I took loads of photographs, but unfortunately, many are blurred and not fit for publication. My then digital camera wasn’t too good at close-ups, but I have enough detail.

I had resolved to add the quilt to my one day list, so was delighted when I discovered that Margaret had decided to produce the patterns. They are relatively simple blocks at only 11” square, so will be an ideal project for my daily train commute. I’ve prepped the first four blocks, except I am not happy with my background fabric, so stitching may have to wait until after the Festival of Quilts in early August.

And all the other quilts? Well, not much progress, other than thinking about them!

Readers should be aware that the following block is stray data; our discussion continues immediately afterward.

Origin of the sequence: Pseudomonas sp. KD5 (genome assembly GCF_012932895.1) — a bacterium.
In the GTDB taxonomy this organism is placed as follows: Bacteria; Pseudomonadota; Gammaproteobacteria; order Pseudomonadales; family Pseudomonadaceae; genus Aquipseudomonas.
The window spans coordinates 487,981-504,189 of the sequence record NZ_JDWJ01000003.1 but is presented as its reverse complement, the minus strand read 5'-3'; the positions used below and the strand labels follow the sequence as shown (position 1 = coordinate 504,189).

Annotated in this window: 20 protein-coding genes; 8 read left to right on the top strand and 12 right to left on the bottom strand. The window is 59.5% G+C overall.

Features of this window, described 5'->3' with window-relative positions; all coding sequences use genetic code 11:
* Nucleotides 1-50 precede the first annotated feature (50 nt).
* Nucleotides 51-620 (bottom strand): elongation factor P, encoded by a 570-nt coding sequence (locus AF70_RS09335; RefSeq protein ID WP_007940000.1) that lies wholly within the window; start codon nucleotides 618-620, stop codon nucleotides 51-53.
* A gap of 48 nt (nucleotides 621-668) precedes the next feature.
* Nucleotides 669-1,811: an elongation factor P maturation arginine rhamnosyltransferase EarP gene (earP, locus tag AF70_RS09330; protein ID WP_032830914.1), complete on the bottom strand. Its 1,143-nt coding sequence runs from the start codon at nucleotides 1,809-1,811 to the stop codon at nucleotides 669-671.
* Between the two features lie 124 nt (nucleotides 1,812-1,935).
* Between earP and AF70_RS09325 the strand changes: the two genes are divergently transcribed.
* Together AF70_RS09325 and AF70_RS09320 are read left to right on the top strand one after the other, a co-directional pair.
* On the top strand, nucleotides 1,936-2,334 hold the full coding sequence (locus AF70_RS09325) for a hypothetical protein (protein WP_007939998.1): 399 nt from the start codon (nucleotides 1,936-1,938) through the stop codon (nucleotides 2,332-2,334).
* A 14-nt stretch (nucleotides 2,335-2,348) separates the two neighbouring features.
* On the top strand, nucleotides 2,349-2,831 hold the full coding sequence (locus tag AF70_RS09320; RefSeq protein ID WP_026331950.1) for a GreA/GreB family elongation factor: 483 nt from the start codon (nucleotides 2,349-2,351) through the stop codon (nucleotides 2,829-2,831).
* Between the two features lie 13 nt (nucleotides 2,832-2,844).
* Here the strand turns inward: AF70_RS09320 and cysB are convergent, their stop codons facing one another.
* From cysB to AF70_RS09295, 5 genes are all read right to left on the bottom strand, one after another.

Recipe for Gateau au orange et Cointreau
I was asked for the recipe for the Gateau and I am very happy to oblige. Normally I would have made the cake with a Genoese sponge, but on this occasion I made a traditional Victoria Sponge Cake, so traditional that I didn’t even use Delia’s all in one method!

Victoria Sponge Cake

3 large eggs                                                                  2 x 7” greased and lined cake tins

6oz butter

6oz caster sugar

6oz self-raising flour

Dash of milk (optional)

1tsp Vanilla essence

1. Cream together butter and sugar until light and fluffy

2. Beat in eggs one at a time

3. Sieve flour, a little at a time, and beat into the above mixture

4. Add vanilla essence and continue to beat in

5. Mixture should be at a dropping consistency, i.e when you place some mixture onto a spoon and then tap the spoon on the side of the bowl, the mixture should drop off.